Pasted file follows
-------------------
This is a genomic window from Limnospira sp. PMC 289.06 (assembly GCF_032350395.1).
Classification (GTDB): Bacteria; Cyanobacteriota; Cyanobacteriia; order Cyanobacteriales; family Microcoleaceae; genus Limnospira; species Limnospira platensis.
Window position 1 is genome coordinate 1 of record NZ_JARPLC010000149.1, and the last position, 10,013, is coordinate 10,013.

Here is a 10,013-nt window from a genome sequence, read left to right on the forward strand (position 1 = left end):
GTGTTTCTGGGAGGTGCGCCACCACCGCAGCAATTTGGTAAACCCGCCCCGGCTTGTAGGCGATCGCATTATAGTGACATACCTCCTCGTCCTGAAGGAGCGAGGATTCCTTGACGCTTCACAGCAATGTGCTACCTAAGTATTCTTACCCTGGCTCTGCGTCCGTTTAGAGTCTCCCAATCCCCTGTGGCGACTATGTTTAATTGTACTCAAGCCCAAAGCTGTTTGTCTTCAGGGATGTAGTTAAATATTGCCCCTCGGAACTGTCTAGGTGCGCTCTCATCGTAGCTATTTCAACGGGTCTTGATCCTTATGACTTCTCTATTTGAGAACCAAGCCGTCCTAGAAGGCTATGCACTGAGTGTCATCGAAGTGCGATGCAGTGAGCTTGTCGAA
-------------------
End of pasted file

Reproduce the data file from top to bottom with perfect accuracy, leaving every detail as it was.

This is a genomic window from Limnospira sp. PMC 289.06 (assembly GCF_032350395.1).
Classification (GTDB): Bacteria; Cyanobacteriota; Cyanobacteriia; order Cyanobacteriales; family Microcoleaceae; genus Limnospira; species Limnospira platensis.
Window position 1 is genome coordinate 1 of record NZ_JARPLC010000149.1, and the last position, 10,013, is coordinate 10,013.

Here is a 10,013-nt window from a genome sequence, read left to right on the forward strand (position 1 = left end):
GTGTTTCTGGGAGGTGCGCCACCACCGCAGCAATTTGGTAAACCCGCCCCGGCTTGTAGGCGATCGCATTATAGTGACATACCTCCTCGTCCTGAAGGAGCGAGGATTCCTTGACGCTTCACAGCAATGTGCTACCTAAGTATTCTTACCCTGGCTCTGCGTCCGTTTAGAGTCTCCCAATCCCCTGTGGCGACTATGTTTAATTGTACTCAAGCCCAAAGCTGTTTGTCTTCAGGGATGTAGTTAAATATTGCCCCTCGGAACTGTCTAGGTGCGCTCTCATCGTAGCTATTTCAACGGGTCTTGATCCTTATGACTTCTCTATTTGAGAACCAAGCCGTCCTAGAAGGCTATGCACTGAGTGTCATCGAAGTGCGATGCAGTGAGCTTGTCGAA